With increased focus on risk-return trade-oﬀs, risk management in banks has changed from a compliance driven role to a business strategy defining function.
With increasing levels of economic volatility and global interconnectivity, a “good” economy can turn “bad” much more quickly today than 25 years ago. Globalised economies enable companies in one country to tap into markets in other countries, thereby reducing their exposure to local factors and reducing point failures. However the very same interconnections also create issues where a strong local economy does not guarantee the strength of the companies based in that economy. As per data from S&P Dow Jones Indices, Foreign sales account for more than 40% of the total S&P 500 turnover, with 261 companies in the index tallying more than 15 per cent of their revenues outside of the United States. As a healthy financial services sector is vital to a functioning economy it is little wonder that banks are mandated to comply with such a wide range of global standards and frameworks, including Basel III, which focuses on market, credit and operational risks.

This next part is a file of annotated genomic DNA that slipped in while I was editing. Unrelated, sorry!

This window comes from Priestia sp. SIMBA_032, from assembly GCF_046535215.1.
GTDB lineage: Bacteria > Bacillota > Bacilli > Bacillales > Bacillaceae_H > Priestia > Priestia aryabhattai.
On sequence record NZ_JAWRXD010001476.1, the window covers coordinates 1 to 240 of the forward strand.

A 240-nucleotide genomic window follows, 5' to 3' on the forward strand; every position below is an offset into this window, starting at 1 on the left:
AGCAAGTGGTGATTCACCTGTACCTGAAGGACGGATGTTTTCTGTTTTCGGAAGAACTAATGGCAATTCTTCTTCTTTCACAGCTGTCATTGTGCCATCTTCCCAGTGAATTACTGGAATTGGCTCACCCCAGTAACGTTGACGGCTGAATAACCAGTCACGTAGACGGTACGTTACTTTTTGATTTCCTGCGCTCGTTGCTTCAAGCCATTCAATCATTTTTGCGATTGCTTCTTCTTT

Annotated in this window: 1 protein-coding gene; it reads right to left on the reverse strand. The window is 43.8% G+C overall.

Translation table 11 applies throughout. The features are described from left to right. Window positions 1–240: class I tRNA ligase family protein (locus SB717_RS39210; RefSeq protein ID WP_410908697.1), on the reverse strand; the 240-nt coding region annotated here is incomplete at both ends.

The cost of compliance continues to rise. In 2013 HSBC reported that it was going to more than double the number of people in compliance to 5,000 – a figure which has now increased to 7,000. In 2014 Deutsche Bank reported EUR1.3b in extra regulatory-related spending of which 400m was related to additional staﬀ. In 2015 Citigroup reported that about half of the bank’s $3.4b eﬃciency savings were being ‘consumed by additional investments’ in regulatory and compliance activities. So what are the banks getting for all this additional investment? With increased focus on risk-return trade-oﬀs, risk management in banks has changed from a compliance driven role to a business strategy defining function. In a recent study grading companies on eﬃcient risk management, the top 20 percent organizations were found to perform three times better on earnings before interest, taxes, depreciation and amortization (EBITDA) than the bottom 20%. So how can financial institutions make their risk management practice more eﬃcient? The whitepaper aims to highlight the key aspects of traditional enterprise risk management and how the use of analytics, can improve the eﬀectiveness of any risk management program by enhancing credit quality, improving credit decisioning and enabling a 360 degree view of customer. The Cornerstone for Effective Risk Management Defining a multi-dimensional Enterprise Risk Management (ERM) framework is the cornerstone for eﬀective risk management. The Committee of Sponsoring Organizations of the Treadway Commission (COSO) established an integrated framework to help banks derive business value while meeting compliance requirements. In alignment with the framework, it is imperative that banks focus on the key issues that form the crux for ERM. Risk Culture Is the set of norms and traditions that govern the behaviour of the individuals and groups of an entity to determine how risks are identified, understood and responded. It is about being aware of ethics, best practices and the risk appetite of the organization. In the EY report, “Shifting focus: Risk Culture at the forefront of the banking”, 61% of the banks have aligned their risk appetite by changing their risk culture while 74% of them termed enhanced communication of risk values to be one of the top initiatives to strengthen the risk culture. Risk appetite Is the amount of risk that the firm is willing to accept in pursuit of its goals and objectives. It is determined by the kind of risks the bank will take or accept in diﬀering contexts. Further, risk appetite statements with top-down or bottom-up collaboration and defined metrics are crucial for embedding the risk appetite throughout the organization. They would help in monitoring the performance of the business groups or portfolios. Stress Testing and Capital Management Although stress testing is a regulatory mandate for capital planning, it can also assist the bank’s top management in assessing the business model‘s sustainability towards market volatility and as a tool for the strategic decision making. There is a growing necessity to refine stress testing to improve balance sheet and P&L forecasting under diﬀerent scenarios. Centralized testing models are the need of the hour with the integration of bank’s risk and finance functions. Risk Assessment & Reporting This lies at the heart of the risk management framework that helps banks align their business objectives with the risk appetite or what experts term as “embedding the risk”. There are business-intelligence tools that provide insights into the risk profile of the banks Regulatory mandates like Basel ensure that banks are aware of and deal with the conventional risks. However, in order to have a holistic view of the bank’s risk, some of the non-financial risks like reputational risk should also be considered. In addition, the methodologies and the approaches adopted by the banks should neither succumb to the regulatory pressure nor should they overly rely on backward looking models. Forward looking approaches by considering varied scenarios help banks in being prepared for contingencies. It provides a total understanding of the top risk drivers and throws light at the root causes and early warning signals. Evolution of Predictive Analytics With the exponential growth and availability of data, both structured and unstructured, big data comes into the picture and can be combined with historical transactional data to uncover new opportunities. CROs across the globe are looking to use structured and unstructured data to make accurate risk predictions along with understanding the potential impact of a range of risks. They are also looking at linking them better to the organization’s strategy. Currently, there are several challenges impeding the banks from applying ERM eﬀectively. For instance, extracting and aggregating data continues to be the top challenge in improving stress testing. Credible risks quite often go unnoticed. The intrinsic challenges in risk management necessitate a more cohesive ERM solution-something can be made possible with the usage of risk analytics. While analytics previously was synonymous with business intelligence, today the level of sophistication has increased with more focus on data exploration, segmentation, statistical clustering, predictive modelling and event simulation & scenario analysis leading to better insights. By embedding predictive analytics into the ERM delivery approach, organizations can monitor performance through risk sensitivity analysis, model key risk events scenarios, and become more risk intelligent in developing intervention and mitigation strategies. It helps the bank chart the best course of action for the future. Pricing decisions can be made by the use of analytics thereby giving a deeper understanding of risks. The bank can also use analytics to fight against credit risk and manage their portfolios optimally. Driving Effective Risk Management in Financial Organizations Enhancing Credit Quality With deteriorating credit quality, addressing credit risk - primarily due to default - has become the top most priority for the banks. This has resulted in an increased focus on internal stress testing over the past 12 months. Traditionally, banks rely heavily on the credit bureau’s score for making a loan decision or, in the absence of a credit bureau, on internal scoring models. However, scoring models from credit bureaus and internal scoring models are based on the historical credit profile of the borrower which may not accurately reflect the current situation and therefore might not help the underwriter make an informed decision. This may lead to turning down potential clients which reduces profits and may damage the bank’s reputation. On the other hand, accepting non-worthy businesses will make matters worse by creating future Non Performing Loans. Improving CreditDecisioning In credit risk modelling, scoring models are developed using state-of-the-art statistical techniques and data aggregation from the bank’s archives. Predictive Analytics-based scorecards allow the bank to rapidly identify which loans should to be approved, which loans should be rejected and which loans should be subject to further investigation. The decision process for loan approval or rejection becomes more robust by devising a decision map using both the model score and the score from the credit bureau. Enabling a 360o View of Customer Consider a customer who has a medium Credit Bureau score as well as a medium risk model score. His case, by default, falls into the Refer/on hold bucket of the business risk strategy map created using statistical scoring models. In such a case, the underwriter usually sends the application for further field investigation leading to increase in time and costs. In the meantime the customer may decide to take loan from some other bank and thereby the first bank loses a potential good customer. By combining big data and high-powered analytics, it is possible to: Create a unified view of the customer covering all his/her touch points including web crawling data, call centre interactions, social media activities, branch interactions etc. Recalculate entire risk portfolios in minutes Quickly identify valuable customers Detect fraudulent behaviour using clickstream analysis and text mining By leveraging big data in the underwriter decision making stage, the decisions for refer/on hold applications can be made after analysing the current behavioural and risk patterns of the customer. The amount of investigations for on hold applications is reduced thus bringing down the time and costs involved and freeing up people to focus on more important activities. In addition, fraudulent customers can be detected easily as well. The Rise of Social: More Data More Insights Social media has changed the way people interact and firms across the globe are trying to leverage social data in their eﬀorts to stay ahead of competition. Social Network Analysis (SNA) (Exhibit 7) includes pattern analysis and network linkage analysis to uncover the large amount of data that can be linked to show relationships. To gain customer insights, one looks for clusters and how those clusters are linked with the other clusters. Public records such as social media behaviour, address change frequency, criminal records and foreclosures are all data sources that can be integrated into the model. This will generate many insights at the time of underwriting and therefore the credit decision process can be enhanced substantially. By integrating this with transactional systems, even fraud risks can be mitigated in real time. While some banks have begun to see real benefits of these enormous data sources, many are still working in isolated silos. Others, while having a multidimensional and integrated ERM framework, are still not utilizing predictive analytics at the optimal level. With the exponential growth and availability of data, banks can gain a strategic advantage by using predictive analytics to make improved risk predictions that are better aligned to current and future economic conditions, and hence quickly adjust to dynamic market conditions and steer their portfolios through uncertain times. How can Nucleus Help? Nucleus Lending Analytics is designed to provide comprehensive business insight into credit risk-management of banks and other financial institutions. The solution uses sophisticated credit scoring models to allow credit risk managers and credit analysts create predictive scorecards. It also incorporates defined metrics that provide a unified view of customers across lines of businesses and channels. The solution focuses on the three key tenets of eﬃcient risk management in lending: Informed Decisioning, Enhanced Portfolio Management and Fraud.